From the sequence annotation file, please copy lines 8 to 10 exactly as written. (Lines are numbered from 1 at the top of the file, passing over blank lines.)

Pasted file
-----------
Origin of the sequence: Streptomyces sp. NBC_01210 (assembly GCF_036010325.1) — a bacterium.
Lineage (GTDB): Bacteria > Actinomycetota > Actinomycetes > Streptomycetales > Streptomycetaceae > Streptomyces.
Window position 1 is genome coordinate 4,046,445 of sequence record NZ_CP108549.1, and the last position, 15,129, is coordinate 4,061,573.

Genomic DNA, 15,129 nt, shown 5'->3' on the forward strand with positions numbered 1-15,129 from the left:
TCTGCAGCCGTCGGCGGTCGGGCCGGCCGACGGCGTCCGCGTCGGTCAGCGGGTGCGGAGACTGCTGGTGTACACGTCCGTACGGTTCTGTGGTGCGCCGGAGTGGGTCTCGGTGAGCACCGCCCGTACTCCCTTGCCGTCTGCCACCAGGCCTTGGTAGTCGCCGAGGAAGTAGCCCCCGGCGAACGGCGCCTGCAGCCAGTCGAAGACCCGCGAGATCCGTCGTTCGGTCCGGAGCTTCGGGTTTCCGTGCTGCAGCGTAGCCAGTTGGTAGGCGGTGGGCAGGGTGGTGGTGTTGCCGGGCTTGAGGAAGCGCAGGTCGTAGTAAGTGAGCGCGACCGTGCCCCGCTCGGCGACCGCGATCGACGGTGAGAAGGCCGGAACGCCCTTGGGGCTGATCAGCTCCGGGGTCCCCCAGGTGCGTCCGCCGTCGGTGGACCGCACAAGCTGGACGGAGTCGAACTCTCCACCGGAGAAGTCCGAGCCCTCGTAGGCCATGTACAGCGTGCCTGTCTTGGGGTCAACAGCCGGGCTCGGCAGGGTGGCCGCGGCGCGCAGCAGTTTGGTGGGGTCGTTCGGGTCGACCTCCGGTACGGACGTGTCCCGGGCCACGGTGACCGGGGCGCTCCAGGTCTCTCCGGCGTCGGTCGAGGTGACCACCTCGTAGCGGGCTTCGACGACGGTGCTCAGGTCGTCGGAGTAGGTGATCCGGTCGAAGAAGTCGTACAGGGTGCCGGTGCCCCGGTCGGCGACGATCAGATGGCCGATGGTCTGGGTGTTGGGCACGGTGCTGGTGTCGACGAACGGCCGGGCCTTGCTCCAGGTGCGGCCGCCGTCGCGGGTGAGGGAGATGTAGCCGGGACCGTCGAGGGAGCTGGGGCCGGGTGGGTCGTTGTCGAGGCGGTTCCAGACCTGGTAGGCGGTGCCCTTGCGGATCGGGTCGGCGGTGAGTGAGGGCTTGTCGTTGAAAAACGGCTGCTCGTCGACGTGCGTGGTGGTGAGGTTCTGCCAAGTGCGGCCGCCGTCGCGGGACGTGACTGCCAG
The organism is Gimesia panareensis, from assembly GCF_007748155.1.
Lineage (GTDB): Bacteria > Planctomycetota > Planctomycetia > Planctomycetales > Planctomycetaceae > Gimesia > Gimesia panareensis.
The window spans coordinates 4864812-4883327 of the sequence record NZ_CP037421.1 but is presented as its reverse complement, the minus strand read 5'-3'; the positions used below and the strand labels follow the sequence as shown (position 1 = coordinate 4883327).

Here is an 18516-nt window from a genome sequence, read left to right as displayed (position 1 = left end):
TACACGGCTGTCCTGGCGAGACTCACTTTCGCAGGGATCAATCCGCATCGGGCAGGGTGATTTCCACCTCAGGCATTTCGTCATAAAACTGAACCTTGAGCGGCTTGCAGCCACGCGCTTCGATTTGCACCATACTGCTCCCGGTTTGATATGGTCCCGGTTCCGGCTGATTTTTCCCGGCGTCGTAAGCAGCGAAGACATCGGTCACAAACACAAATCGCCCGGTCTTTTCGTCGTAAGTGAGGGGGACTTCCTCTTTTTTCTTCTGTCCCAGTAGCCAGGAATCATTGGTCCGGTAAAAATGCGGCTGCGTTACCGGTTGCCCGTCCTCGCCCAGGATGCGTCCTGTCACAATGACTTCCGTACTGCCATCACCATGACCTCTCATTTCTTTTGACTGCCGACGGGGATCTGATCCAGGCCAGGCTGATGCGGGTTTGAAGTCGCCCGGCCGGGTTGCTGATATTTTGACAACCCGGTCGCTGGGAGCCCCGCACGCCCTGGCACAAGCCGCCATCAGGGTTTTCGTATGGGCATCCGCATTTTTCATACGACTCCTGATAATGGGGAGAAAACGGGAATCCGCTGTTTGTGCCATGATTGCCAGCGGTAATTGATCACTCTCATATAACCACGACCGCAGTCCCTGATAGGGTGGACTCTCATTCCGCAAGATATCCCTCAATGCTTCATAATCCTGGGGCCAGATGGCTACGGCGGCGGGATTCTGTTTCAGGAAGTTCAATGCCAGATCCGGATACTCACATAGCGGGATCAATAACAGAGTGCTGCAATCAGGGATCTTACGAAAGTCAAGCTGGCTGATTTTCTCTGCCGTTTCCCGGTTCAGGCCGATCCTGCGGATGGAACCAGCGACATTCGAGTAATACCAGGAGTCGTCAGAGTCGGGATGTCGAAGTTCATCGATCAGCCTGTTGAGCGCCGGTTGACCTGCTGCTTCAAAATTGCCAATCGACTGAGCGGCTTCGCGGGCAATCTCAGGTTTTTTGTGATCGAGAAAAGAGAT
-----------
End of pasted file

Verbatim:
The window spans coordinates 4864812-4883327 of the sequence record NZ_CP037421.1 but is presented as its reverse complement, the minus strand read 5'-3'; the positions used below and the strand labels follow the sequence as shown (position 1 = coordinate 4883327).

Here is an 18516-nt window from a genome sequence, read left to right as displayed (position 1 = left end):
TACACGGCTGTCCTGGCGAGACTCACTTTCGCAGGGATCAATCCGCATCGGGCAGGGTGATTTCCACCTCAGGCATTTCGTCATAAAACTGAACCTTGAGCGGCTTGCAGCCACGCGCTTCGATTTGCACCATACTGCTCCCGGTTTGATATGGTCCCGGTTCCGGCTGATTTTTCCCGGCGTCGTAAGCAGCGAAGACATCGGTCACAAACACAAATCGCCCGGTCTTTTCGTCGTAAGTGAGGGGGACTTCCTCTTTTTTCTTCTGTCCCAGTAGCCAGGAATCATTGGTCCGGTAAAAATGCGGCTGCGTTACCGGTTGCCCGTCCTCGCCCAGGATGCGTCCTGTCACAATGACTTCCGTACTGCCATCACCATGACCTCTCATTTCTTTTGACTGCCGACGGGGATCTGATCCAGGCCAGGCTGATGCGGGTTTGAAGTCGCCCGGCCGGGTTGCTGATATTTTGACAACCCGGTCGCTGGGAGCCCCGCACGCCCTGGCACAAGCCGCCATCAGGGTTTTCGTATGGGCATCCGCATTTTTCATACGACTCCTGATAATGGGGAGAAAACGGGAATCCGCTGTTTGTGCCATGATTGCCAGCGGTAATTGATCACTCTCATATAACCACGACCGCAGTCCCTGATAGGGTGGACTCTCATTCCGCAAGATATCCCTCAATGCTTCATAATCCTGGGGCCAGATGGCTACGGCGGCGGGATTCTGTTTCAGGAAGTTCAATGCCAGATCCGGATACTCACATAGCGGGATCAATAACAGAGTGCTGCAATCAGGGATCTTACGAAAGTCAAGCTGGCTGATTTTCTCTGCCGTTTCCCGGTTCAGGCCGATCCTGCGGATGGAACCAGCGACATTCGAGTAATACCAGGAGTCGTCAGAGTCGGGATGTCGAAGTTCATCGATCAGCCTGTTGAGCGCCGGTTGACCTGCTGCTTCAAAATTGCCAATCGACTGAGCGGCTTCGCGGGCAATCTCAGGTTTTTTGTGATCGAGAAAAGAGAT